Factbox: Which U.S. schools are going online and which are reopening classrooms

(Reuters) - North Carolina and New Hampshire have joined a number of other U.S. states and school districts across the country, announcing that schools will open this fall for the new academic school year.

The Trump administration has insisted that every school must reopen in the fall.

Some school districts have announced plans to reopen for students who want to attend in-person class. Others will only offer only online instruction or a mix of classroom and remote learning. Still others have yet to decide what to do with classes due to resume in August or September.

Here’s what some of the largest school districts are doing:


New York City Mayor Bill de Blasio said on July 14 he was “hopeful” that schools in the largest school district in the United States could reopen in September, when the city would have students alternate between classrooms and their homes, pending state approval. The governor of the state, Andrew Cuomo, said on July 13 the state will only allow schools to reopen in areas where the daily infection rate is below 5% of all tests for the novel coronavirus.


California Governor Gavin Newsom has said it was up to local school districts to determine how best to educate their students.

School districts in Los Angeles and San Diego jointly announced on July 13 the new school year will start with online-only instruction. Los Angeles, which has the second largest school district in the country, will resume digital learning on Aug. 18 and San Diego on Aug. 31. Both districts will continue planning for a return to normal as soon as public health conditions allow.


The state education department says local school districts and colleges should work directly with their county health departments to establish rules on reopening schools.

Miami-Dade County Public Schools, the fourth largest district in the country, plans to offer a choice between in-person and online education, but schools will remain closed as long as the county remains in Phase 1, the strictest of a three-phase state of emergency.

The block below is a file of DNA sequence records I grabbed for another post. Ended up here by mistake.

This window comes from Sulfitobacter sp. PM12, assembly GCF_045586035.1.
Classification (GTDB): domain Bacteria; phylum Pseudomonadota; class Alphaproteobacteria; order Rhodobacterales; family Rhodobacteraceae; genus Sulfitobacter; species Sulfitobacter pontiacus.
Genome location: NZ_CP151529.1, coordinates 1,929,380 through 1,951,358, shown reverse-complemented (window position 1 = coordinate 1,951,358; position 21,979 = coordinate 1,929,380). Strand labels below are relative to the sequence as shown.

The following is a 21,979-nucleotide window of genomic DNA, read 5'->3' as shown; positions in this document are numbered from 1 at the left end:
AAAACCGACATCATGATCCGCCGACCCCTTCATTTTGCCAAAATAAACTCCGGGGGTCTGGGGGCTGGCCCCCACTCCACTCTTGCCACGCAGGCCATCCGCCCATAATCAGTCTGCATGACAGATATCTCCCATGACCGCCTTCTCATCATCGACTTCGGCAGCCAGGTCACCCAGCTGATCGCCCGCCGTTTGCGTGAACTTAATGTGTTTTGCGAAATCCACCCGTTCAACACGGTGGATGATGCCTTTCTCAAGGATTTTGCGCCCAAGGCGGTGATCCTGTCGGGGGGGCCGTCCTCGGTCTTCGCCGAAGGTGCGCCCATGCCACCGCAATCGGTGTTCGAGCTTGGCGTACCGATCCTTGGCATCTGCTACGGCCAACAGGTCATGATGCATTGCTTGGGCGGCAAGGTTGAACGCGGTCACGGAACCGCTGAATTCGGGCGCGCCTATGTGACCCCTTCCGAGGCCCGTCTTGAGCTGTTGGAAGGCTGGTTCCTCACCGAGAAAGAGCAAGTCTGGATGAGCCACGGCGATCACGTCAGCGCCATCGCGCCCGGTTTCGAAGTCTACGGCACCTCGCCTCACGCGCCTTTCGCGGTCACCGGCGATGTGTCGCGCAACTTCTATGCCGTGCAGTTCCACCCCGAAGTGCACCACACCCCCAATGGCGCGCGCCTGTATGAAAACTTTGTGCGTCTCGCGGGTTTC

A decision about Chicago Public Schools, the third largest district in the United States, would be made “soon,” Chicago Mayor Lori Lightfoot said on July 9. In the meantime, the district has banned athletic competitions and physical contact of any kind during practice.


Texas schools must offer daily on-campus instruction to all students, but parents will have the option to choose remote learning, according to Texas Education Agency guidelines announced July 7. Texas public school districts must reopen campuses for in-person instruction in August in order to continue receiving state funding, unless the governor issues a school closure order or there is a confirmed case of COVID-19 on campus that forces a temporary shutdown, Education Commissioner Mike Morath said.


Atlanta Public Schools will conduct virtual learning for at least the first nine weeks of the school year, according to a plan by Superintendent Lisa Herring. The school board on July 13 approved delaying the start of the school year two weeks, to Aug. 24, the Atlanta Journal-Constitution reported. Remote learning may be extended if the spread of the coronavirus is not contained.


Seattle Public Schools said on July 2 families may choose either a hybrid model with some in-person learning and some remote/online learning, or a 100% online option. The in-person instruction would be for a minimum of two days per week for all K-12 students.


Omaha Public Schools officials said on June 26 it would divide students into two groups with half attending school Monday and Tuesday and the other half Thursday and Friday. Students would rotate attending on Wednesday.


Metro Nashville Public Schools said on June 26 it will offer families the choice of in-person instruction, once it is safe to open classrooms, or digital learning.


New Hampshire public schools are slated to reopen for in-person learning in the fall, Governor Chris Sununu said July 14. The guidelines require all schools to establish daily screening protocols for COVID-19 symptoms among staff and students and encourage social distancing measures. Masks are not mandated but recommended for situations where social distancing is difficult to maintain, and schools must plan to offer online classes for those who choose not to return for health or safety concerns.


North Carolina Governor Roy Cooper on July 14 ordered public schools to reopen for classroom instruction in August if they are able to maintain social distancing for students and staff and meet other conditions. Parents also can opt for online learning for their children.

Cooper said school districts can decide to do remote-only learning if they cannot meet conditions such as allowing at least 6 feet (1.83 meters) of distance between all students and staff.

Reporting by Daniel Trotta, additional reporting by Rich McKay; Editing by Aurora Ellis and Bill Tarrant